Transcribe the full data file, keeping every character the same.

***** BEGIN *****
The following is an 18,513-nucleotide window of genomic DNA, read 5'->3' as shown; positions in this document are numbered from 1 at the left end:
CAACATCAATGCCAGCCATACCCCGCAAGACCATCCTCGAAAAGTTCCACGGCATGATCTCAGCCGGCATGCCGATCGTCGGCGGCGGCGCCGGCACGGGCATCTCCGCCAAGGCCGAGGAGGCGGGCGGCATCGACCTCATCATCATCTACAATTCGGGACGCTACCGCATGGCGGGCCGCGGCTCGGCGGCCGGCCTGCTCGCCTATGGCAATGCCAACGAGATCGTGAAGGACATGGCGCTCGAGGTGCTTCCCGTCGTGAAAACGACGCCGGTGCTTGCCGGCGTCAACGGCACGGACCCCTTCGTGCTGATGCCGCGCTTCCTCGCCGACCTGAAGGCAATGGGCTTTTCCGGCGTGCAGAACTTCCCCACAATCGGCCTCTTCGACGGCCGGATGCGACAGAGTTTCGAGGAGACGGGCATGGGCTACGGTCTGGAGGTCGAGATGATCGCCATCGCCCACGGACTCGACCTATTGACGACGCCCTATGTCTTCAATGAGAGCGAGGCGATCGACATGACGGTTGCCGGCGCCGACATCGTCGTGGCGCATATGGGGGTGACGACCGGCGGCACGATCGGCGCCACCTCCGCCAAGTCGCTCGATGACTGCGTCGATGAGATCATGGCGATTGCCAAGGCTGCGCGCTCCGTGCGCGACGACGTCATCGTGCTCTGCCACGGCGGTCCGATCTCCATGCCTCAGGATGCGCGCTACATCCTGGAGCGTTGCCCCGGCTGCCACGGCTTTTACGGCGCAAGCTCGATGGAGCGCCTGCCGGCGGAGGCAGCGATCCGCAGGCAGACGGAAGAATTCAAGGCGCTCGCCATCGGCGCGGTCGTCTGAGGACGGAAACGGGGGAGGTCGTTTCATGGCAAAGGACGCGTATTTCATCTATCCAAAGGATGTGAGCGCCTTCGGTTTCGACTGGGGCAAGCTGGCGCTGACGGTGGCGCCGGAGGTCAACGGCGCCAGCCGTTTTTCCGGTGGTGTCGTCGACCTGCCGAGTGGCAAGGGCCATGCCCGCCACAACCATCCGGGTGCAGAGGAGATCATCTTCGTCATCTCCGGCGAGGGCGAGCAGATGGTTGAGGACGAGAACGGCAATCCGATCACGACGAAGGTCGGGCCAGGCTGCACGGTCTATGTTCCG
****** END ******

The following is an 18,513-nucleotide window of genomic DNA, read 5'->3' as shown; positions in this document are numbered from 1 at the left end:
CAACATCAATGCCAGCCATACCCCGCAAGACCATCCTCGAAAAGTTCCACGGCATGATCTCAGCCGGCATGCCGATCGTCGGCGGCGGCGCCGGCACGGGCATCTCCGCCAAGGCCGAGGAGGCGGGCGGCATCGACCTCATCATCATCTACAATTCGGGACGCTACCGCATGGCGGGCCGCGGCTCGGCGGCCGGCCTGCTCGCCTATGGCAATGCCAACGAGATCGTGAAGGACATGGCGCTCGAGGTGCTTCCCGTCGTGAAAACGACGCCGGTGCTTGCCGGCGTCAACGGCACGGACCCCTTCGTGCTGATGCCGCGCTTCCTCGCCGACCTGAAGGCAATGGGCTTTTCCGGCGTGCAGAACTTCCCCACAATCGGCCTCTTCGACGGCCGGATGCGACAGAGTTTCGAGGAGACGGGCATGGGCTACGGTCTGGAGGTCGAGATGATCGCCATCGCCCACGGACTCGACCTATTGACGACGCCCTATGTCTTCAATGAGAGCGAGGCGATCGACATGACGGTTGCCGGCGCCGACATCGTCGTGGCGCATATGGGGGTGACGACCGGCGGCACGATCGGCGCCACCTCCGCCAAGTCGCTCGATGACTGCGTCGATGAGATCATGGCGATTGCCAAGGCTGCGCGCTCCGTGCGCGACGACGTCATCGTGCTCTGCCACGGCGGTCCGATCTCCATGCCTCAGGATGCGCGCTACATCCTGGAGCGTTGCCCCGGCTGCCACGGCTTTTACGGCGCAAGCTCGATGGAGCGCCTGCCGGCGGAGGCAGCGATCCGCAGGCAGACGGAAGAATTCAAGGCGCTCGCCATCGGCGCGGTCGTCTGAGGACGGAAACGGGGGAGGTCGTTTCATGGCAAAGGACGCGTATTTCATCTATCCAAAGGATGTGAGCGCCTTCGGTTTCGACTGGGGCAAGCTGGCGCTGACGGTGGCGCCGGAGGTCAACGGCGCCAGCCGTTTTTCCGGTGGTGTCGTCGACCTGCCGAGTGGCAAGGGCCATGCCCGCCACAACCATCCGGGTGCAGAGGAGATCATCTTCGTCATCTCCGGCGAGGGCGAGCAGATGGTTGAGGACGAGAACGGCAATCCGATCACGACGAAGGTCGGGCCAGGCTGCACGGTCTATGTTCCG